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FREEMASONRY:

The institutions, rites, and principles of a secret society devoted to the promotion of fraternal feeling and morality among the members of the order. In its modern form it appears to have arisen in London in 1717, and thence spread through the British Isles to the Continent, reaching North America about 1729. In the preliminary stages which led up to freemasonry, there are traces of the influence of Judah Templo, the constructor of a model of Solomon's Temple, who visited England in the reign of Charles II. A coat of arms said to have been used or painted by him resembles greatly that adopted later by the freemasons of England ("Transactions Jew. Hist. Soc. Eng," ii.). The society claims affiliation with the ancient craft of working masonry, and by this means traces back much of its symbolism and ritual to the building of the First Temple by Solomon. So far does this tendency go that G. Oliver, in his "Antiquities of Freemasonry" (London, 1823), attempts to show that Moses was a grand master. One of the higher grades of the order is connected with the legend of the death of Hiram "Abif" (a misunderstanding of II Chron. ii. 13). According to Masonic legend, he was killed by three workmen just at the completion of the Temple; and there is a mystery about his death as represented in the Masonic rites. This may possibly trace back to the rabbinic legend that while all the workmen were killed so that they should not build another temple devoted to idolatry, Hiram himself was raised to heaven like Enoch (Pesiḳ. R. vi. 25a, ed. Friedmann). In the early stages of freemasonry, however, nothing was said of Solomon (Fort, "Early History and Antiquities of Freemasonry," p. 181, Philadelphia, 1875), and nothing is said of the Hiram legend in the earliest printed constitution of 1723 (R. F. Gould, "History of Freemasonry," iv. 365).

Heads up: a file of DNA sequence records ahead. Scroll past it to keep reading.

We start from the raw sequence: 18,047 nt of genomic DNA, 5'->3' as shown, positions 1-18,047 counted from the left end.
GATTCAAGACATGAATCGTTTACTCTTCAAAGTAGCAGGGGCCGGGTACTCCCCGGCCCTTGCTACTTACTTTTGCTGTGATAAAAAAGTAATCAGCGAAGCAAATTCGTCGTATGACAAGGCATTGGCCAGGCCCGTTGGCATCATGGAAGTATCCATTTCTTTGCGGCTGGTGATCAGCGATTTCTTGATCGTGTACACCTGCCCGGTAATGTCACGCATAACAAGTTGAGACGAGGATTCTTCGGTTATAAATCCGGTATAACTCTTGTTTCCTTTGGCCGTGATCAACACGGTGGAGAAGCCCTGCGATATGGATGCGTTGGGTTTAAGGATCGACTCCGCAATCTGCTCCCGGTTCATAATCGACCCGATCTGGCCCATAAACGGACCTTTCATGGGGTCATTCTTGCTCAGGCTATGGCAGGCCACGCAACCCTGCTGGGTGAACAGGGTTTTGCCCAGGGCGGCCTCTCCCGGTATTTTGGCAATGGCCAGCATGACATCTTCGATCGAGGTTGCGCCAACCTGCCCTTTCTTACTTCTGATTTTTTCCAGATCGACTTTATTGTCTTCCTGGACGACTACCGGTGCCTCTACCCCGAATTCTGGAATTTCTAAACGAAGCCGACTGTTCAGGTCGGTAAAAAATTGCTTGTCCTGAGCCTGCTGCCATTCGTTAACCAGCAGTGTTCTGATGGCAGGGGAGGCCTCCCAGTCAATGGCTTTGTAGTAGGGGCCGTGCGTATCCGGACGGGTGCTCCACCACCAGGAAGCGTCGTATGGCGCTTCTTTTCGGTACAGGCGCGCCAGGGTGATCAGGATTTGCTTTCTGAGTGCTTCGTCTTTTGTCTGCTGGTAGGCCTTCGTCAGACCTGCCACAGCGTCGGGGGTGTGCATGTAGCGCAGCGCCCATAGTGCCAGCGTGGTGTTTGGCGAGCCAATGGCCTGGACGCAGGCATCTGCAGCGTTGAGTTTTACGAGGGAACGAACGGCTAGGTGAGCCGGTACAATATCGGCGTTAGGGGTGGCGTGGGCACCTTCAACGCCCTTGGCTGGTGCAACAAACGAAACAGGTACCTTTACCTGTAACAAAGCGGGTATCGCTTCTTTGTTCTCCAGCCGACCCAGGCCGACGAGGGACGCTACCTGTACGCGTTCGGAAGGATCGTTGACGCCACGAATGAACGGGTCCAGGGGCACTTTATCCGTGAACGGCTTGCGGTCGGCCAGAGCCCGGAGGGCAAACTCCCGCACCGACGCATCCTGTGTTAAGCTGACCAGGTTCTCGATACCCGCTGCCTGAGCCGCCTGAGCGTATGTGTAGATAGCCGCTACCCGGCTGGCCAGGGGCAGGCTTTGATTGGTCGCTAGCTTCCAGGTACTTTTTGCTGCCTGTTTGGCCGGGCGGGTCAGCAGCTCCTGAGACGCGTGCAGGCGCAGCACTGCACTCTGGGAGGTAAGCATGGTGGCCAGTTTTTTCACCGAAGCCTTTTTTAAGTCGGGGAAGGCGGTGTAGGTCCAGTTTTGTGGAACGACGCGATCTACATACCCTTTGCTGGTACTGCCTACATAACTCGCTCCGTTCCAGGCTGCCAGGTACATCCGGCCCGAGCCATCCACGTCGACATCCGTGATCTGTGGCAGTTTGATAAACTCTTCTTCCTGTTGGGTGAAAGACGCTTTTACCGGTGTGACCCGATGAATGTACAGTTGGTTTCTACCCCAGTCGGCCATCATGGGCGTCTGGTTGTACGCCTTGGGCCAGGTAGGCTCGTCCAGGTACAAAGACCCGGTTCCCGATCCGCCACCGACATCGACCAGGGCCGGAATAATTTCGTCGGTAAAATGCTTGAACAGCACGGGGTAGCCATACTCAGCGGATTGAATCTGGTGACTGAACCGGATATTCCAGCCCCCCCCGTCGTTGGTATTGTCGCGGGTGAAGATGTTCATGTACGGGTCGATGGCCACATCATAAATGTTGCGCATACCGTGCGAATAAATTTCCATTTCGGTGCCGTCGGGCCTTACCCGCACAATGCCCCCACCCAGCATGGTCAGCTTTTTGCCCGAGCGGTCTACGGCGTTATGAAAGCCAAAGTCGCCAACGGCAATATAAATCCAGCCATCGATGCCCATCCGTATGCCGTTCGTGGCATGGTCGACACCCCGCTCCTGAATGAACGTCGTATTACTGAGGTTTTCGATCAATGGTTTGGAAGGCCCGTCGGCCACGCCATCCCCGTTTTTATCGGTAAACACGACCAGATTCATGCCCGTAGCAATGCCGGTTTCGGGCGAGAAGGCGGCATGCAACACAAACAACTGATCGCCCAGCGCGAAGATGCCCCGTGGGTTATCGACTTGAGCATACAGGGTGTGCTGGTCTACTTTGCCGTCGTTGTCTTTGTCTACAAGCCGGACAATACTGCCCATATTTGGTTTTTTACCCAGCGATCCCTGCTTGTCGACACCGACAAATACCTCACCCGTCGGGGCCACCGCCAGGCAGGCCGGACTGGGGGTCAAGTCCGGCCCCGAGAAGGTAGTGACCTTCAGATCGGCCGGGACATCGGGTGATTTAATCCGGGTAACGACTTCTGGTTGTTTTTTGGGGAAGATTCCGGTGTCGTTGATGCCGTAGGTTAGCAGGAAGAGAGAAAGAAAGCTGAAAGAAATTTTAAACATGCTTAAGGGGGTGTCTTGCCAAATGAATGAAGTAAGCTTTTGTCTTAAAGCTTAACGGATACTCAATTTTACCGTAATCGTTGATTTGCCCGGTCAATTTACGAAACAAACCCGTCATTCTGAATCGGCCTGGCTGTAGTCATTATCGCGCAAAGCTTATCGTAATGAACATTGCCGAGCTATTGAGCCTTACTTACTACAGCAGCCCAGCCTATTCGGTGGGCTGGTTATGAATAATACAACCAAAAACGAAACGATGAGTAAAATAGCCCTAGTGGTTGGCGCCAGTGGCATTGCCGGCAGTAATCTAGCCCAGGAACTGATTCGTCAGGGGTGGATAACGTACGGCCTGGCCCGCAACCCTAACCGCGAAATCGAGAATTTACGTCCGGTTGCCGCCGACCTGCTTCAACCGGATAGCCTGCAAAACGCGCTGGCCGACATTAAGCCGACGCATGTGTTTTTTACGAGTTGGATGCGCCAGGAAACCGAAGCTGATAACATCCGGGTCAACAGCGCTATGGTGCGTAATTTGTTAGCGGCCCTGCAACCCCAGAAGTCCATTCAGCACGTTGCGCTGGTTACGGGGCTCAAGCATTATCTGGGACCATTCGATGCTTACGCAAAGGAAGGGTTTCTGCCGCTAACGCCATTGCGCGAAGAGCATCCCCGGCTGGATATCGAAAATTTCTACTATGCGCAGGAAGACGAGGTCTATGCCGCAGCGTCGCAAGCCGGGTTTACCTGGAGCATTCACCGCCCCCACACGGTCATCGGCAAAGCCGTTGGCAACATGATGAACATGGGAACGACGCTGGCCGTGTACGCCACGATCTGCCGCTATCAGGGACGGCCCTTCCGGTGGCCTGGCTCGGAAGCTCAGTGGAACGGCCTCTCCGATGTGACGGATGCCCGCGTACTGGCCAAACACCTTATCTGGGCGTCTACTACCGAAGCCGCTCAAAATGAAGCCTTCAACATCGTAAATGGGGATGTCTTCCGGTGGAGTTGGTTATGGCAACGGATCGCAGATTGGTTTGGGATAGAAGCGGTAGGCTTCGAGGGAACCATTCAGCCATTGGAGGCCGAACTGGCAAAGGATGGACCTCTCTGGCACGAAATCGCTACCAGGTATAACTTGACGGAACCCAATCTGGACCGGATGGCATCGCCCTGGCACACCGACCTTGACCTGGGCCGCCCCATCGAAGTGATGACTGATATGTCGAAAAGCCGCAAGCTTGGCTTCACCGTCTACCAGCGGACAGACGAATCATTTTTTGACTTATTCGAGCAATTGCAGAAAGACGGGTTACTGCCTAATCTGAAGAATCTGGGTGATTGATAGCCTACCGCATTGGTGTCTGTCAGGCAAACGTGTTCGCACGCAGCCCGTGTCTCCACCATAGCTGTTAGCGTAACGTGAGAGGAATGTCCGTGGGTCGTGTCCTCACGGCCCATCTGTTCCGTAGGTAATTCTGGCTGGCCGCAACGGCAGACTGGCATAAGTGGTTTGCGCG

Edict of Frederick the Great with Regard to the Conversion of Jews.

The technical language, symbolism, and rites of freemasonry are full of Jewish ideas and of terms like "Urim and Thummim," "Acharon Schilton," "Rehum," "Sephirot," "Jachin," "Ish Chotzeb" (comp. I Kings v. 18, list of terms on following page), but these may have been derived, withoutany Jewish intermediation, from commentaries on the Old Testament. Many of these terms are derived from the Biblical account of the building of Solomon's Temple (I Kings v. et seq.), and the two pillars Jachin and Boaz take a predominant position in Masonic symbolism. In the Scottish Rite the dates of all official documents are given according to the Hebrew months and Jewish era, and use is made of the older form (Samaritan or Phenician) of the Hebrew alphabet. The impostor Cagliostro appears to have introduced some of the terms of the Cabala into his "rite of Misraim," but this again might have been derived from the Christian Cabala.

Modern anti-Semites, especially among the Roman Catholics, attempt to identify freemasonry with Jewish propagandism, going so far as to state that the whole movement is ruled by five or six Jews acting secretly as its head. But the only specific instance of Jewish influence mentioned by them is the introduction of the degree of "kohen" by one Martinez Paschalis. There is, however, no evidence that he was a Jew. Mackey ("Encyclopedia of Freemasonry") states that he was a German who made himself acquainted with the Jewish Cabala during his travels in the East. It is also claimed that Stephen Morin, founder of the Scottish Rite in America, was a Jew. There is no evidence of this, but it is probable that M. M. Hays and Isaac da Costa who derived the degrees from Morin, and introduced them into South Carolina about 1801, were Jews; yet so far the only evidence of specifically Jewish influence consists in the fact that this particular branch of a certain section of freemasonry appears to have been introduced into South Carolina by Jews.